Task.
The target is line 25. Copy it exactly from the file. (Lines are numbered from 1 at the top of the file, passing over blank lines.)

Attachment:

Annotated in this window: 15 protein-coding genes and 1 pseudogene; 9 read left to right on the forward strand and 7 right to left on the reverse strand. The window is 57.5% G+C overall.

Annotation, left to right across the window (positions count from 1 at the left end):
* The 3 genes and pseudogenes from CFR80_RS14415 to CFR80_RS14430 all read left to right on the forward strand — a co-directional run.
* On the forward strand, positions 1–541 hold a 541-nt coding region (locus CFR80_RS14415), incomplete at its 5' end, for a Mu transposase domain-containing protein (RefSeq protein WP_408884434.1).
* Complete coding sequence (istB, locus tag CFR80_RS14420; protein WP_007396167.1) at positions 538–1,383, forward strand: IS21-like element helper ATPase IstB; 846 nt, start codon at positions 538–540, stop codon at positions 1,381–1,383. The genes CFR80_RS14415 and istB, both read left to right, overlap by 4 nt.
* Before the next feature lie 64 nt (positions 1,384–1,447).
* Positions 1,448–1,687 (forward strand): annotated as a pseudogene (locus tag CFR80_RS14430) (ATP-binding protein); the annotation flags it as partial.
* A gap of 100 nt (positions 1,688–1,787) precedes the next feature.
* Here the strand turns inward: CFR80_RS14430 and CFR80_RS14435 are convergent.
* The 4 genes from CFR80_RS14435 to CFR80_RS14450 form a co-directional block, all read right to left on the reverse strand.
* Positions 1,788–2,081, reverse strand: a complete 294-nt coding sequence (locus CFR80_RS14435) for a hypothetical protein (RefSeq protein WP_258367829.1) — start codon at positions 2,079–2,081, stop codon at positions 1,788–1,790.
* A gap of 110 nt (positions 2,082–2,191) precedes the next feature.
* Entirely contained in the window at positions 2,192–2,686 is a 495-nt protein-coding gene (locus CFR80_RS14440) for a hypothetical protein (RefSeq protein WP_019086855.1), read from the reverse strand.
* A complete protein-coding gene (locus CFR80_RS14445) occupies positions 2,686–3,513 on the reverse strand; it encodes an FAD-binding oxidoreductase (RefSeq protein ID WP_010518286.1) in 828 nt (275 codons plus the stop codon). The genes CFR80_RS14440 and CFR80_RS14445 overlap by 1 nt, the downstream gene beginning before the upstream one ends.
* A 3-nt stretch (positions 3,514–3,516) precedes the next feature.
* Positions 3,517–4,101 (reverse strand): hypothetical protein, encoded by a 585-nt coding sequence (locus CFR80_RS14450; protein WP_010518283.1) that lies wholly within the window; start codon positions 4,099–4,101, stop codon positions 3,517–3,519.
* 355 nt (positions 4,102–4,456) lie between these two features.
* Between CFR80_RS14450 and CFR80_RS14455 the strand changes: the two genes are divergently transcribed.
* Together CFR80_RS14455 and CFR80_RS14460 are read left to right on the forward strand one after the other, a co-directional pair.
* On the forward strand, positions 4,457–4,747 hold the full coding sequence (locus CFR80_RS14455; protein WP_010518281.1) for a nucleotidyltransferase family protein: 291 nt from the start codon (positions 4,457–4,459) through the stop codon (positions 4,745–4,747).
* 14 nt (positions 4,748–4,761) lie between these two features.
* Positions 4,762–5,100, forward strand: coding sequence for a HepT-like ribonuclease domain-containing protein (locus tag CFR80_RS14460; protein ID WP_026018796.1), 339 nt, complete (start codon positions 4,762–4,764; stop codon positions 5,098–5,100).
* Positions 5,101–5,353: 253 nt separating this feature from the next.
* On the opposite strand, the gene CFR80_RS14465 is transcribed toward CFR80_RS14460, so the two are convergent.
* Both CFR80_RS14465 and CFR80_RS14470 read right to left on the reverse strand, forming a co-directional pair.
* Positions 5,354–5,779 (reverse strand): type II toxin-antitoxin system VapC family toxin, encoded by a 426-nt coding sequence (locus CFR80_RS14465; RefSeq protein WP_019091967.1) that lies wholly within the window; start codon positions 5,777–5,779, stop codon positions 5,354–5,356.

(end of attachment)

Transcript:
* Both CFR80_RS14465 and CFR80_RS14470 read right to left on the reverse strand, forming a co-directional pair.